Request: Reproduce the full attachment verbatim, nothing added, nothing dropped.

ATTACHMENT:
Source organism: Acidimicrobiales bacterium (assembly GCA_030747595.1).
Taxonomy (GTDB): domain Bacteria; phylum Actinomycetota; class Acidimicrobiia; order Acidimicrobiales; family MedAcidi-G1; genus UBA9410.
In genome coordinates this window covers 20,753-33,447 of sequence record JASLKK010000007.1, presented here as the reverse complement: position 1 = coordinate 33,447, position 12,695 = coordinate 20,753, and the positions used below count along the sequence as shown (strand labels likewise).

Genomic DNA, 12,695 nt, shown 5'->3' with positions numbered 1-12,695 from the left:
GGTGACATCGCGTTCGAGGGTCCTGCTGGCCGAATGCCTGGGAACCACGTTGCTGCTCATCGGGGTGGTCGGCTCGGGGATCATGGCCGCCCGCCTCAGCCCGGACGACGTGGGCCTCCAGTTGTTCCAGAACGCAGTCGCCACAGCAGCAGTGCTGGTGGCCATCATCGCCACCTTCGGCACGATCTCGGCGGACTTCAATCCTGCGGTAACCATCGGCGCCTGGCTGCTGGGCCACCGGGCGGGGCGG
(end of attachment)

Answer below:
Source organism: Acidimicrobiales bacterium (assembly GCA_030747595.1).
Taxonomy (GTDB): domain Bacteria; phylum Actinomycetota; class Acidimicrobiia; order Acidimicrobiales; family MedAcidi-G1; genus UBA9410.
In genome coordinates this window covers 20,753-33,447 of sequence record JASLKK010000007.1, presented here as the reverse complement: position 1 = coordinate 33,447, position 12,695 = coordinate 20,753, and the positions used below count along the sequence as shown (strand labels likewise).

Genomic DNA, 12,695 nt, shown 5'->3' with positions numbered 1-12,695 from the left:
GGTGACATCGCGTTCGAGGGTCCTGCTGGCCGAATGCCTGGGAACCACGTTGCTGCTCATCGGGGTGGTCGGCTCGGGGATCATGGCCGCCCGCCTCAGCCCGGACGACGTGGGCCTCCAGTTGTTCCAGAACGCAGTCGCCACAGCAGCAGTGCTGGTGGCCATCATCGCCACCTTCGGCACGATCTCGGCGGACTTCAATCCTGCGGTAACCATCGGCGCCTGGCTGCTGGGCCACCGGGCGGGGCGG